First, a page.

As preparation to reinforce this intention, all you need to do is keep it in a place where you can review it as often as you need to do so, or as often as you wish.

If your intention is soulfully motivated, just make sure you can review it regularly at a quiet time, in a quiet space, without distractions or interruptions.

If your intention is spiritually inspired, just make sure you can review your intention on the go, which means having it stored digitally or written down for ease of access.

And Then Follow The Four Steps

Now that we've covered the basic intention, we're ready to look at the four steps.

With these steps, you simply need to get to a place of understanding about them before you can appreciate them through daily practice.

I'll present these four steps and then I'll provide some tips on how to best follow them:

1. Be aware. Stay in the moment and be aware of your state of mind at all times.

Tip: make it a regular daily practice to sit quietly with yourself in solitude and silence.

2. Know what to say or do. Say or do what you need to say or do when you feel called to say or do it.

Tip: affirm your truth with assurance; resist the temptation to react with aggression.

3. Move with confidence. Summon the gumption to move with confidence into the unknown.

Tip: if desired, take small steps at first; with practice, increase the number and size of your steps.

4. Connect the dots inside your bliss. In your bliss, let one outcome flow with ease into the next.

Tip: get in touch with your own experience of bliss, even if you can only do so for a few seconds or minutes; gradually increase the time you spend in your bliss by making more time for yourself.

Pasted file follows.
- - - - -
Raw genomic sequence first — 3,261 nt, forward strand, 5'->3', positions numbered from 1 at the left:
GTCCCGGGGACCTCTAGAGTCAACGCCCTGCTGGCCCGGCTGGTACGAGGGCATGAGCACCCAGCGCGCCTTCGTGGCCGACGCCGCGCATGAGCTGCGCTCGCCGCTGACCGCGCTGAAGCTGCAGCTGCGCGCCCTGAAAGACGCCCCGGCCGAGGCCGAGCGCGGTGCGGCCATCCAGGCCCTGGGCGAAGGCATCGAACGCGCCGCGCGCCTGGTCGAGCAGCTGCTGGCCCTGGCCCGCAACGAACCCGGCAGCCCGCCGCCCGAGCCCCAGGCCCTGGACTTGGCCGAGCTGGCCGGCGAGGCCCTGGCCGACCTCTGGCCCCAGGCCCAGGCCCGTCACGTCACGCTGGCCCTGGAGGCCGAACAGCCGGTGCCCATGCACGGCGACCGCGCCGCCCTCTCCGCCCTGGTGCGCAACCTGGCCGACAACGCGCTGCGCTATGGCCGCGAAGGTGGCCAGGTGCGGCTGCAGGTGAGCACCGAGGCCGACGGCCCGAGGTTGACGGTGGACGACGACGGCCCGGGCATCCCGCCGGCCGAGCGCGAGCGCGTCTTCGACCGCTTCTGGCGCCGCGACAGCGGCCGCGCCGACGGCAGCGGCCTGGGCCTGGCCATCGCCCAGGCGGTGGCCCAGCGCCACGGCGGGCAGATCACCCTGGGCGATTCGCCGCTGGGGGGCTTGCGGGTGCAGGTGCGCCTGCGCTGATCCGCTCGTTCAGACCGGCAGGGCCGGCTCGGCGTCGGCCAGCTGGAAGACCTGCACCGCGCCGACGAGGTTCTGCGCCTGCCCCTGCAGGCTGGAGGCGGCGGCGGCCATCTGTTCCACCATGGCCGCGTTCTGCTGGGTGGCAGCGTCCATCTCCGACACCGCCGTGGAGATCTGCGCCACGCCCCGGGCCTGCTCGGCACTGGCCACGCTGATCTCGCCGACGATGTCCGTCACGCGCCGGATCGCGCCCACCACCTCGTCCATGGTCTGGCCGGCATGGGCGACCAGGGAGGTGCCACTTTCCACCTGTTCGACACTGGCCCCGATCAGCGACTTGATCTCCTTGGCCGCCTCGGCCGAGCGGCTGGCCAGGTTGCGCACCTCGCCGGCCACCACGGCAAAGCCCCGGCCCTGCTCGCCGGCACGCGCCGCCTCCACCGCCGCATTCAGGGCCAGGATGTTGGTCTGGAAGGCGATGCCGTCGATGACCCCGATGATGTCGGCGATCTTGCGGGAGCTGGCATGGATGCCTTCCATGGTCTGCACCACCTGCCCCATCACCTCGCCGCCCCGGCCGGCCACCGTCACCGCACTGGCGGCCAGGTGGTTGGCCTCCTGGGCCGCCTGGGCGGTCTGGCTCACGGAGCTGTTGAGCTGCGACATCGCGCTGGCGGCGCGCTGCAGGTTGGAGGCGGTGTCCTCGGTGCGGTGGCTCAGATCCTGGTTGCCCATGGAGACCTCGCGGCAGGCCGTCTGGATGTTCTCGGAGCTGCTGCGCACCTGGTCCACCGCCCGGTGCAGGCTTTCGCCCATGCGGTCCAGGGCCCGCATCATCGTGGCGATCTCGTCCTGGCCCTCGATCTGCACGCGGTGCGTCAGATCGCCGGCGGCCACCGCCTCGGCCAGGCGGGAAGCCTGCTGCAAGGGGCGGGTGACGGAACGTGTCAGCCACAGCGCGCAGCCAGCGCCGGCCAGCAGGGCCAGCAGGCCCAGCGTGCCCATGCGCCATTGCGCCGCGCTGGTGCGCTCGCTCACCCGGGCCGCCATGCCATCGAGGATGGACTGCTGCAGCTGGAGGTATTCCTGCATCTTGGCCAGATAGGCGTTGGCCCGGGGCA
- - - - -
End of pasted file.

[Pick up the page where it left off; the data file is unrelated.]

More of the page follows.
Concluding Remarks

I've given you a snapshot of what it means to follow your bliss in practice.

Of course, there's more to it than this - like clearing away the complications that arise as you go your own way.

You might want to keep a journal of discovery to document your progress.

You might also want to find a partner or buddy who is willing to do this with you.

Persistence is key. Gracefully release the things in your life that block your bliss.

Good luck.

Recommended Reading - Books to help you follow your bliss

Here are a few books that I've found helpful and that might help you find your flow and follow your bliss.

Please feel free to leave a comment on this lens.

Reader Feedback - Your feedback is appreciated

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    • EMangl profile image

      EMangl 6 years ago

      thing are always easier said than done ... will think about it what you wrote

    • CLovejoy profile image
      Author

      CLovejoy 7 years ago

      @Diana Wenzel: You are so welcome, Diana. When I was doing a bit of research on this quotation, I noticed more than one version of it. I'm not sure if this was because JC was misquoted or because he spoke on the topic of bliss from different points of view. I think the latter. Anyway, I'm so glad to have your appreciation. Thanks again.

    • Diana Wenzel profile image

      Renaissance Woman 7 years ago from Colorado

      Really appreciated how you fleshed out one of my favorite quotations by Joseph Campbell. This is essential to experiencing fullness of life. An important lens. Thank you!